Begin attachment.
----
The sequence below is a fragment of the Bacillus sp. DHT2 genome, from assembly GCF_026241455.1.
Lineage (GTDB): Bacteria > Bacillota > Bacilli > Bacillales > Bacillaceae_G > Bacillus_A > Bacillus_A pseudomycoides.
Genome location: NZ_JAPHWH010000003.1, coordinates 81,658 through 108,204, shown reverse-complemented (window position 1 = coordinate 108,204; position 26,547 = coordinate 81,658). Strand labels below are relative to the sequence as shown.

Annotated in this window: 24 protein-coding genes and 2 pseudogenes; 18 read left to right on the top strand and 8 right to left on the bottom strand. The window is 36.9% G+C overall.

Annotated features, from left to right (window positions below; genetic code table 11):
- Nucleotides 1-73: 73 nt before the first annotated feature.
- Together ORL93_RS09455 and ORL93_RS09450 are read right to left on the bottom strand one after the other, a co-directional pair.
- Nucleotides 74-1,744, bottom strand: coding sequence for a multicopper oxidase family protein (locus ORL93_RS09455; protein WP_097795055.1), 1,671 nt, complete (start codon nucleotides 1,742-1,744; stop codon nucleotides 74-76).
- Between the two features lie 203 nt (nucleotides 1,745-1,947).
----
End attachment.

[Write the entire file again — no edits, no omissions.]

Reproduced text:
The sequence below is a fragment of the Bacillus sp. DHT2 genome, from assembly GCF_026241455.1.
Lineage (GTDB): Bacteria > Bacillota > Bacilli > Bacillales > Bacillaceae_G > Bacillus_A > Bacillus_A pseudomycoides.
Genome location: NZ_JAPHWH010000003.1, coordinates 81,658 through 108,204, shown reverse-complemented (window position 1 = coordinate 108,204; position 26,547 = coordinate 81,658). Strand labels below are relative to the sequence as shown.

Annotated in this window: 24 protein-coding genes and 2 pseudogenes; 18 read left to right on the top strand and 8 right to left on the bottom strand. The window is 36.9% G+C overall.

Annotated features, from left to right (window positions below; genetic code table 11):
- Nucleotides 1-73: 73 nt before the first annotated feature.
- Together ORL93_RS09455 and ORL93_RS09450 are read right to left on the bottom strand one after the other, a co-directional pair.
- Nucleotides 74-1,744, bottom strand: coding sequence for a multicopper oxidase family protein (locus ORL93_RS09455; protein WP_097795055.1), 1,671 nt, complete (start codon nucleotides 1,742-1,744; stop codon nucleotides 74-76).
- Between the two features lie 203 nt (nucleotides 1,745-1,947).